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Could trial lawyers take a run at a 40-year-old cap on pain and suffering awards?


July 4, 2019   by Greg Meckbach




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A 40-year-old, Canada-wide cap on pain and suffering awards could be out of date, a personal injury lawyer suggests.

The Supreme Court of Canada imposed a $100,000 cap on awards for non-pecuniary damages in 1978, as the personal injury law firm Himelfarb Proszanski reports. It was intended to put a lid on “widely extravagant” liability claims.

That cap is indexed to inflation, so in today’s dollars it is more than $350,000. It was established by three Supreme Court of Canada rulings: Teno v Arnold, Thornton v School District No. 57 and Andrews v Grand & Toy. Teno and Andrews arose from motor vehicle personal injury lawsuits while Thornton arose from a pupil injured during gym class.

Because the ceiling is strictly for non-economic losses, it does not affect things like medical and rehabilitation expenses, attendant care and loss of income.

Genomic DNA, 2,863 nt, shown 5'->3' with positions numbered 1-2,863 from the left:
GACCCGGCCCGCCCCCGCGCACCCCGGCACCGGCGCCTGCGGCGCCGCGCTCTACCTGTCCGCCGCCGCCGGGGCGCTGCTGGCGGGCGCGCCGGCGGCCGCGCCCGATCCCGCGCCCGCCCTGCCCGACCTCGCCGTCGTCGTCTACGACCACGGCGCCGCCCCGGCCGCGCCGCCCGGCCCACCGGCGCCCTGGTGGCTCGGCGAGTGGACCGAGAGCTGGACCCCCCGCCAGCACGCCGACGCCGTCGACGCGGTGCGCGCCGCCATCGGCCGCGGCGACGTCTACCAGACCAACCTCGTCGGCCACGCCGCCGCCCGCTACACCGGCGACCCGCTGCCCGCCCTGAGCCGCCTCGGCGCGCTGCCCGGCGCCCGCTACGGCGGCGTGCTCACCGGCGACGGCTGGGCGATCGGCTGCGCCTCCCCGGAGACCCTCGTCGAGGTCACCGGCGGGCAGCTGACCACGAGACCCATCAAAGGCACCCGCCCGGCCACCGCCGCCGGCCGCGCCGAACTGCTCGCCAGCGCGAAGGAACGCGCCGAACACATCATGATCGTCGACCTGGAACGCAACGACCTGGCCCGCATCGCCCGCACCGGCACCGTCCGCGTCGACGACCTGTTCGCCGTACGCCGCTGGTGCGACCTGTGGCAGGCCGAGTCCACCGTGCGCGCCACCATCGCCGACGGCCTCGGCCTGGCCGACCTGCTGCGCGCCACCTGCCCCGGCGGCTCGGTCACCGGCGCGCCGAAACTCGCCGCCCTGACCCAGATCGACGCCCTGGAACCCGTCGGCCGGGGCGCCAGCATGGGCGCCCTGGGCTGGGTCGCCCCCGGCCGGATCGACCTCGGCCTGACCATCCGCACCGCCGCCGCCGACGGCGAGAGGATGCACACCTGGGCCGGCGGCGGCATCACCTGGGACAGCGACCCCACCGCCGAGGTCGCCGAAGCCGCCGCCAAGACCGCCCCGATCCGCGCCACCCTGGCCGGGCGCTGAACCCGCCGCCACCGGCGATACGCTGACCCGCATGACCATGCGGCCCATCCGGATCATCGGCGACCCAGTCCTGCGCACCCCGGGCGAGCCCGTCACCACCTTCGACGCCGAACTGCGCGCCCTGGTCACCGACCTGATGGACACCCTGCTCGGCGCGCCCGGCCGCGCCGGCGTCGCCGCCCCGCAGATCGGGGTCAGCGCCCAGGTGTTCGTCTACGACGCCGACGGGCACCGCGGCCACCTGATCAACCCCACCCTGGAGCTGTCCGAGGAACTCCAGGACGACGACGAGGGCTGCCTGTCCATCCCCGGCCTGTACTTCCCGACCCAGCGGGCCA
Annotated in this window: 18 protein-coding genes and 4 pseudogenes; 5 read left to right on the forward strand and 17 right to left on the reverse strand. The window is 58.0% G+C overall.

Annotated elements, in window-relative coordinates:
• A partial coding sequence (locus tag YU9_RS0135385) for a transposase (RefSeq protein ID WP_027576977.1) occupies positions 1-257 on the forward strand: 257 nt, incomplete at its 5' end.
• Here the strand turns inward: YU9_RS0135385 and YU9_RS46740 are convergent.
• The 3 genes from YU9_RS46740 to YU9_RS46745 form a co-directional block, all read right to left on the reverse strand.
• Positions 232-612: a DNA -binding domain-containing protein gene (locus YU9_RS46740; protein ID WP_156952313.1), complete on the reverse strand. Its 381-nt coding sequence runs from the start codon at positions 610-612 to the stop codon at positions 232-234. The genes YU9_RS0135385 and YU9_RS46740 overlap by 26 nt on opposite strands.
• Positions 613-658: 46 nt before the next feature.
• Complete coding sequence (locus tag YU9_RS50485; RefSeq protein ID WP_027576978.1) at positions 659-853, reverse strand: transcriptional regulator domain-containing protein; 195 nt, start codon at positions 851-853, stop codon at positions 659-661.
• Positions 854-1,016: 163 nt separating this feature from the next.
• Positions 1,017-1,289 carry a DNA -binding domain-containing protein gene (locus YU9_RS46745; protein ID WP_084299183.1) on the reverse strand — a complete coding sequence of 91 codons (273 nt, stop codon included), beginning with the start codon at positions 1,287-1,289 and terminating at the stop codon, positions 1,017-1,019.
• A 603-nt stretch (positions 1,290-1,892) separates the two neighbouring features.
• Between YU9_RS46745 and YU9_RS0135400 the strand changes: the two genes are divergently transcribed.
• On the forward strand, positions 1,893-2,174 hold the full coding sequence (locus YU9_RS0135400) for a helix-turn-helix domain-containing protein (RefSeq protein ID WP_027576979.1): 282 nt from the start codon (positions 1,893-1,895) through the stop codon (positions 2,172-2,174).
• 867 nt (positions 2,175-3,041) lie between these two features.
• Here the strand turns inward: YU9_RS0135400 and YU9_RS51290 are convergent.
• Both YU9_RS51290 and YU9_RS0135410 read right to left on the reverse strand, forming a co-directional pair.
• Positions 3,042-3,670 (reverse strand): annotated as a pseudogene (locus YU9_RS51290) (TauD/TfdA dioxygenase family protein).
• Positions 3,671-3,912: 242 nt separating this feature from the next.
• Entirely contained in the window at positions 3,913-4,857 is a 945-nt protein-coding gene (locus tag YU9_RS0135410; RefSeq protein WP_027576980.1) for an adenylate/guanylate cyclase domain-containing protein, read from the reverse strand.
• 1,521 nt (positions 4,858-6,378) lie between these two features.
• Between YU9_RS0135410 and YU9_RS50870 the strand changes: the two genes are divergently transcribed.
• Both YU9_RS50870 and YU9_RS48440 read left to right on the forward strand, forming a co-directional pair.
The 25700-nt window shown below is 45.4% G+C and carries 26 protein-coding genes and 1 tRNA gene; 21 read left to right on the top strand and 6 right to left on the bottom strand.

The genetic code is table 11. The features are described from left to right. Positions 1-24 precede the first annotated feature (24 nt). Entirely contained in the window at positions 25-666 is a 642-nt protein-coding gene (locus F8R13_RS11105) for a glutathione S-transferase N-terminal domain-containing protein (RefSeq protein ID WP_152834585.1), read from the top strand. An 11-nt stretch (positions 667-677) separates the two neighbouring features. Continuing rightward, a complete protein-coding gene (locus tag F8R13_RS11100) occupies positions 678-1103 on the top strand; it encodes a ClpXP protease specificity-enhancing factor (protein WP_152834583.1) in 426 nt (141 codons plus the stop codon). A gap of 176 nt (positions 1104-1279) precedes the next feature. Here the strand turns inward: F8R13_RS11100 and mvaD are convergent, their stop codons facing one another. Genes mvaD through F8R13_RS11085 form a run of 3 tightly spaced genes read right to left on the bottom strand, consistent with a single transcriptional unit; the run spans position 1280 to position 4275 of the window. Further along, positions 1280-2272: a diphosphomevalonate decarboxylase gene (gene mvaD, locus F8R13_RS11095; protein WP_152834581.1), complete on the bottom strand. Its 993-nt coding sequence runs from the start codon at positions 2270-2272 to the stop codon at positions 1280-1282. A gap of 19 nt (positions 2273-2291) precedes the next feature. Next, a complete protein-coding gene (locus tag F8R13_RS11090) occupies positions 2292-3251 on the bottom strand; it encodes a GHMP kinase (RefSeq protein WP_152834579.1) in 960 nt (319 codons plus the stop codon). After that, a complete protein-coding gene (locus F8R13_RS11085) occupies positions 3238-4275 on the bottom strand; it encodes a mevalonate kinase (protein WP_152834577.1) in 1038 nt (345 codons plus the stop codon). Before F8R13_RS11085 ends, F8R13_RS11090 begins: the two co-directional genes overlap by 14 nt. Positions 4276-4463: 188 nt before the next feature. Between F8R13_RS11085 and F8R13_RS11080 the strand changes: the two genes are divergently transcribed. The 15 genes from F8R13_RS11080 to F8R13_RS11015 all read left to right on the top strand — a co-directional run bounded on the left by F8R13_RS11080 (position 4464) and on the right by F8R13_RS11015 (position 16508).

“If you read the [1978] trilogy cases, the justification for that policy decision was that plaintiffs would get full compensation for all their other losses and that’s not true now in Ontario, especially in motor vehicle accident cases,” Allen Wynperle, Hamilton-based president of the Ontario Trial Lawyers Association, said in a recent interview. Caps and deductibles set by provincial legislation are among the reasons he cites.

If a judge today were to agree with Wynperle and make a precedent-setting ruling that lifts the cap set in 1978, this could affect the severity of liability insurance claims because non-pecuniary damages could rise well above $400,000.

The rationale for the ceiling was that plaintiffs would get compensated for economic losses under heads of damages other than pain and suffering, Wynperle said. So it was not necessary to award pain and suffering damages above $100,000 in 1978 dollars.